Of course the reality is not as sinister as all that sounds. It is, like most things in this particular cultural context, about business, about profit.

Obviously, if all the Rubies and all the ShimmaPuffs and all the everybodies in between could just breeze into any retail store from Wal-Mart to the 'leetest boutique on Rodeo Drive, according to our budget and preference, and put together a flattering, versatile wardrobe with the ease and from among the same wide selection as our size 2 sisters, made up of those classic, basic pieces on the Tim Gunn list, items that will continue to delight us as we smile into our mirrors, season after season, year after year, updated here and there with strategic accessories, that would mean, to put it simply, a dramatic decrease in industry profits.

That is not to say that We Who Love To Shop would shop less. We would, however, spend less.

If we did not have to buy those basic black pants and just hope that they would "look OK" with a different top, that our all-occasion top would "look OK" with a different bra, because we had not "chosen" them.

They do not excite us or thrill us or reflect our good taste or our personality.

They were the only pants, the only top, in the store that we could tolerate and with which we could "fit the largest part" of ourselves, especially We Who Can Neither Sew Nor Afford Alterations, oh, we would still be back in the store the next week - with bells on - but we would be there to buy that strategic accessory, not the basic top and pants all over again, take two, maybe these will...

In fairness, even the size twos might make many of the same arguments with respect to the quality and workmanship of their dazzling array of choices, including the very valid point that they, too, are likely to be back to replace those basics long before the passing of "season after season," because the things simply did not look too good after a couple of washings, the seams did not hold up to normal wear, the fabric, dependent on "sizing" as opposed to sewing for its shape-holding properties, collapsed into a sad little rag.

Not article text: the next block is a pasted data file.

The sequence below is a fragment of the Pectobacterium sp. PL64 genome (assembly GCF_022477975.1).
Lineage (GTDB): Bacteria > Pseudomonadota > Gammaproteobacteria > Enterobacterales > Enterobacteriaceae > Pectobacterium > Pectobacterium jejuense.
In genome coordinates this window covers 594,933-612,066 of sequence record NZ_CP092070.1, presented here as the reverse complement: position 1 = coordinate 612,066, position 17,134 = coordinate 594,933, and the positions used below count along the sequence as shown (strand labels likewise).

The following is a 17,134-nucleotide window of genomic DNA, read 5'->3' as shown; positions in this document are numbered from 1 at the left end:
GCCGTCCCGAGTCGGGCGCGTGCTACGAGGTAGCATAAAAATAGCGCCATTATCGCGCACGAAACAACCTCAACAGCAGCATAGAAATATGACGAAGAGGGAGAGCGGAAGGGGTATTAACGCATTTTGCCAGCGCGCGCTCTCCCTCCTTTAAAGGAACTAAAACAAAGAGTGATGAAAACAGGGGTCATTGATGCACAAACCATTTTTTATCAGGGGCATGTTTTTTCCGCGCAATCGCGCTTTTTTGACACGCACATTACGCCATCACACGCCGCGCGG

As the old saying goes, "if it don't crack your head coming in the door, it'll kick your ass on your way out."

Rambling now? Possibly. Ranting? Oh, definitely!

Today's episode of Ruby touched a particularly sensitive nerve.

Even as I marvel, as always, at the magical splendor of her spirit, even as I am, as she hopes we will all be, inspired and encouraged by her ebullient and blessedly "hippie-loving" ;) magnificent self, I am also angry.

Obtaining new clothing should NOT require that the head of the local Art and Design college call together his star pupils to design a wardrobe especially for her.

That is not to say that this should not have happened or that I did not enjoy watching it happen. On the contrary, I think this episode should have been a Feature-Length Very Special Episode. I would like to have seen more of it, the whole process - both of making the clothes for this part of Ruby's journey as well as the designers' own journeys, briefly alluded to by Andrew.

Ruby is a Star in the best sense of the word, and more than deserves many racks of beautiful clothes made specifically for her, at the weight she is right now.

But it should have been a choice. An option, not the only possible way that she could hope to get new clothes that she actually likes and that actually fit her.

I am inspired, empowered and emboldened by her courage to tell the truth. Ruby and all of us deserve many racks of beautiful clothes that fit us - in stores. We deserve to be included, even if it means less money for rich men.